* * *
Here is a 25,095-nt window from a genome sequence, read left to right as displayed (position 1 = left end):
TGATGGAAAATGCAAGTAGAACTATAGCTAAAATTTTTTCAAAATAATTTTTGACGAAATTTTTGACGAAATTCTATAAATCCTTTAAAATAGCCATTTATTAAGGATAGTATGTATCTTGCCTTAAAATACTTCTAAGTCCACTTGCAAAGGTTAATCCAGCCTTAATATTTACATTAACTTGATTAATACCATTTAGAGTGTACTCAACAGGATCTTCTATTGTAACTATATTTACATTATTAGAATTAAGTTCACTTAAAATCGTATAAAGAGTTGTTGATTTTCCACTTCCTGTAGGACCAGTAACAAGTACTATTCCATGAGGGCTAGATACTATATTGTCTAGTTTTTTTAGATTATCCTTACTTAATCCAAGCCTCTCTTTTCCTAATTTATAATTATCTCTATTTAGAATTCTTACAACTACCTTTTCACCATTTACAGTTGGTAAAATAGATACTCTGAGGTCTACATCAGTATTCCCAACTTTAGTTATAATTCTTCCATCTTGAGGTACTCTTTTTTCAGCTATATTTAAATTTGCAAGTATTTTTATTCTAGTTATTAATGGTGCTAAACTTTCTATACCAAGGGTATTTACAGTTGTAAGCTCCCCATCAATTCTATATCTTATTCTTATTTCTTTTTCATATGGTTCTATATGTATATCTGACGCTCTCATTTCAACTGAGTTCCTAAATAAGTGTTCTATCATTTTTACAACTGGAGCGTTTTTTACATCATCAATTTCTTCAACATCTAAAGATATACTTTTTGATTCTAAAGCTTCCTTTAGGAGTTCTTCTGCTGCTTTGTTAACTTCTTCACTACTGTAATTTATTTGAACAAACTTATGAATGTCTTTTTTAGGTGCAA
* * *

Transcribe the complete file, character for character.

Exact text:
Here is a 25,095-nt window from a genome sequence, read left to right as displayed (position 1 = left end):
TGATGGAAAATGCAAGTAGAACTATAGCTAAAATTTTTTCAAAATAATTTTTGACGAAATTTTTGACGAAATTCTATAAATCCTTTAAAATAGCCATTTATTAAGGATAGTATGTATCTTGCCTTAAAATACTTCTAAGTCCACTTGCAAAGGTTAATCCAGCCTTAATATTTACATTAACTTGATTAATACCATTTAGAGTGTACTCAACAGGATCTTCTATTGTAACTATATTTACATTATTAGAATTAAGTTCACTTAAAATCGTATAAAGAGTTGTTGATTTTCCACTTCCTGTAGGACCAGTAACAAGTACTATTCCATGAGGGCTAGATACTATATTGTCTAGTTTTTTTAGATTATCCTTACTTAATCCAAGCCTCTCTTTTCCTAATTTATAATTATCTCTATTTAGAATTCTTACAACTACCTTTTCACCATTTACAGTTGGTAAAATAGATACTCTGAGGTCTACATCAGTATTCCCAACTTTAGTTATAATTCTTCCATCTTGAGGTACTCTTTTTTCAGCTATATTTAAATTTGCAAGTATTTTTATTCTAGTTATTAATGGTGCTAAACTTTCTATACCAAGGGTATTTACAGTTGTAAGCTCCCCATCAATTCTATATCTTATTCTTATTTCTTTTTCATATGGTTCTATATGTATATCTGACGCTCTCATTTCAACTGAGTTCCTAAATAAGTGTTCTATCATTTTTACAACTGGAGCGTTTTTTACATCATCAATTTCTTCAACATCTAAAGATATACTTTTTGATTCTAAAGCTTCCTTTAGGAGTTCTTCTGCTGCTTTGTTAACTTCTTCACTACTGTAATTTATTTGAACAAACTTATGAATGTCTTTTTTAGGTGCAA